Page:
The Yellow Rolls-Royce

A Memory of a Leading Lady in Hollywood
Brian Raysinger-Corleone

One of the best things about having grown up in the old studio
system of  Hollywood was working with the legendary stars.

I shared a lifeboat with Debbie Reynolds in
entered Rome with Elizabeth Taylor in
arranged flowers with Audrey Hepburn in

But meaning no disrespect to these great stars, the leading lady I remember
most fondly was four tons of sheet steel with a gleaming two-tone paintjob.

In 1964 MGM decided to take a gamble, and try to fit as many of it's
contract players as it could into one film. But even the likes of
George C. Scott, Art Carney, and Shirley MacClaine
couldn't hold a candle to the true star of the film, entitled,


I was all of eight years old, and had never even heard of a Rolls- Royce.
My idea of a luxury car were the Cadillac limos the studio used to squire
us around in. All I knew about the film at that point was that it was about
the various owners of the same car. And I wasn't too happy about having to
give up my annual trip to summer camp to do a damn bit part. All I had to do
in the scene was to have Omar Sharrif carry me from a bombed-out
building, hand me over to Ingrid Bergman, who in turn would then put me in
a car.
Sounds simple enough, but this is Hollywood and if we got the whole scene
done in one day it would be a miracle. Omar, Ingrid, and I had to sit around
for two hours waiting for the damn car to arrive.

Suddenly, the great doors to the soundstage opened, and in she came, a
Yellow and Black Sedanca deVille,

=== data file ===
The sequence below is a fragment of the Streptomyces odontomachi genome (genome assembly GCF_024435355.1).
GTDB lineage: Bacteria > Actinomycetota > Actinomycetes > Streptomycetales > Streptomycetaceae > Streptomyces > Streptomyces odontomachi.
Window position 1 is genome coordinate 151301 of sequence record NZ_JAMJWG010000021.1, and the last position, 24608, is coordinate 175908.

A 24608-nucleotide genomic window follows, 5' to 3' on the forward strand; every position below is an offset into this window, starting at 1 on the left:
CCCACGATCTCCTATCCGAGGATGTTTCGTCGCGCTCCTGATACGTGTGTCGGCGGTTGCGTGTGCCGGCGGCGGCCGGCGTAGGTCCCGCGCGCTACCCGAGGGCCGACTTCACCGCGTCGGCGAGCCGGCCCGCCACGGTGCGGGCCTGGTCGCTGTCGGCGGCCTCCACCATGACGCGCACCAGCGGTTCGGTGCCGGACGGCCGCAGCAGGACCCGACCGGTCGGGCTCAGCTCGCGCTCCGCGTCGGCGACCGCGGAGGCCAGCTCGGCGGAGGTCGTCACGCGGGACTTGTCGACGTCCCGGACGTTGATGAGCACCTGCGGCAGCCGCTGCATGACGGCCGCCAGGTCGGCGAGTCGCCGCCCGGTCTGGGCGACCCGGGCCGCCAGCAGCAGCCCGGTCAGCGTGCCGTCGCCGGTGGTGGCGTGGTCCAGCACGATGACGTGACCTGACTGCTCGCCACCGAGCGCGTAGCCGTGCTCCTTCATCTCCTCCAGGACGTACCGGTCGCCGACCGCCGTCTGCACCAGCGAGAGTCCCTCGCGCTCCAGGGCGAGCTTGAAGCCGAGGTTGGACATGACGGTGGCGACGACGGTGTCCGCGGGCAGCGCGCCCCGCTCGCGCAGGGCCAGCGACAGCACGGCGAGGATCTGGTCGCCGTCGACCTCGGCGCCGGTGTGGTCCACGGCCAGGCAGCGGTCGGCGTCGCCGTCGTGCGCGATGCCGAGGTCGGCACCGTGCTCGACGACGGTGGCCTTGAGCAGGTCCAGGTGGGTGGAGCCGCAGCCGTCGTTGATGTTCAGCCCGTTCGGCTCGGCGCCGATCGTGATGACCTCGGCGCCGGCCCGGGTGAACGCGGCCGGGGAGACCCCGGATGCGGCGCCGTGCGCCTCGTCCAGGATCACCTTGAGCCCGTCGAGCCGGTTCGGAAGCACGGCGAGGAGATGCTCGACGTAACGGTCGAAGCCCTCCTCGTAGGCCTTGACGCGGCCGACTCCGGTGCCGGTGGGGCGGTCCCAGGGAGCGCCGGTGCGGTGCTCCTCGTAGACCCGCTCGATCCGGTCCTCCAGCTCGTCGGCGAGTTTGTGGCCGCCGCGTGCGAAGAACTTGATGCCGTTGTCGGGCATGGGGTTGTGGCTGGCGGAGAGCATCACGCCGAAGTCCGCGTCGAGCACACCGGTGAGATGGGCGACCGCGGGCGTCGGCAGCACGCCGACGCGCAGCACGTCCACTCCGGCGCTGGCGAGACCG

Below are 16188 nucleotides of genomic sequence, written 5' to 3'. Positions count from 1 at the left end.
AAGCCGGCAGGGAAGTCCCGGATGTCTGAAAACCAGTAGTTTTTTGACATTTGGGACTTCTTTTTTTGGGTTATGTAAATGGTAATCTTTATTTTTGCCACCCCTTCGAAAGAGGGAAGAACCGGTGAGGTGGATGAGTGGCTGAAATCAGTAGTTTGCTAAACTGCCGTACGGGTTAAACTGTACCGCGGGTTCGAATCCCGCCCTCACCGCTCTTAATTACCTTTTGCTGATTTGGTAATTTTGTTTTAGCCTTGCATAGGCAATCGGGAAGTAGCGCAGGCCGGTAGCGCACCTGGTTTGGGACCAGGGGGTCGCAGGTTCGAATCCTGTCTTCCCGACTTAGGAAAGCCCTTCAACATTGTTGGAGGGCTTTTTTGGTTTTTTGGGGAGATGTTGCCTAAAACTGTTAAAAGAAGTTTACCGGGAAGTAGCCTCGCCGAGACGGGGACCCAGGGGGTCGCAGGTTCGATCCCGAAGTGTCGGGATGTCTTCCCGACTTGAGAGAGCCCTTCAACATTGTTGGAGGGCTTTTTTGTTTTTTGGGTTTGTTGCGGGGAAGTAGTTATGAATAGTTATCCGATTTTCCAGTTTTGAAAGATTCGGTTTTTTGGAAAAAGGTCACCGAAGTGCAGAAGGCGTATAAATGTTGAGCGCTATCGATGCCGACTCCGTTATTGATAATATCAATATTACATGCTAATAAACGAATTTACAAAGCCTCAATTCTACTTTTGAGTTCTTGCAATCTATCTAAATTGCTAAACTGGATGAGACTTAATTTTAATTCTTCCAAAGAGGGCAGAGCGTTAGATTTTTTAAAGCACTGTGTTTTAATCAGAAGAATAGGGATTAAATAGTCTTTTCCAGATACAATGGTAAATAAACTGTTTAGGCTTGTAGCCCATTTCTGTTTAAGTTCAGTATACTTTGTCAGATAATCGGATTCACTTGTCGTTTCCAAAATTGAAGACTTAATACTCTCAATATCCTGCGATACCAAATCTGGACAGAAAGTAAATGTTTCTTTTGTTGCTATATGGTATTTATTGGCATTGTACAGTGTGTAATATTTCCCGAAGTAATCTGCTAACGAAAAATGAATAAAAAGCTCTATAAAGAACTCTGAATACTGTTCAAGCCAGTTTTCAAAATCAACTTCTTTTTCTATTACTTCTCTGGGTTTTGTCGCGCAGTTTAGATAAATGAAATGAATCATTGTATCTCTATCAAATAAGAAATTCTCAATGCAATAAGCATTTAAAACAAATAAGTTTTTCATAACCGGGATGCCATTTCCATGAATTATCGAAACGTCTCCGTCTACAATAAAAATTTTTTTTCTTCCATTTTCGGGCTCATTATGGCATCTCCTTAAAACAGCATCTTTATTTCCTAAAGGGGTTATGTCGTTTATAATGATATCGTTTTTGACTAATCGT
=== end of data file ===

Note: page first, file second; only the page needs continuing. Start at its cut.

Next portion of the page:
her radiator cowl shinning, and her hood ornament seeming to take bows.
I remember my eyes filling with tears as I watched the driver move the
car into position.

Then the make-up man busied himself smudging me up, snearing
black powder all over my clothes and face. He scowled at my
tear-streaked face, but the director insisted it added to the believeability
of the character. When the cameras began rolling, I realized that Ingrid
was going to be putting me inside that rolling house of regal dignity,
and could hardly keep from smiling.
Omar handed me to Ingrid, who said

" What a brave little boy, and now you get to go for a ride in this
beautiful car,"

and she set me on the fur rug. I wanted so badly to sit on
that big seat, but with all that fake soot covering me, I didn't dare.
When we shut down for the day, before I left, I gave the car a thorough
once-over. I was in love, and before I left the soundstage, I gave the
radiator a big hug.

In the almost forty years since, my love affair with
Rolls-Royce hasn't abated, and a few years ago I became the proud owner
of an ' 83 Silver Spur which I love dearly. It's been said that the Rolls-Royce
is a car with a soul. And I agree.

Copyright Darkforce Ltd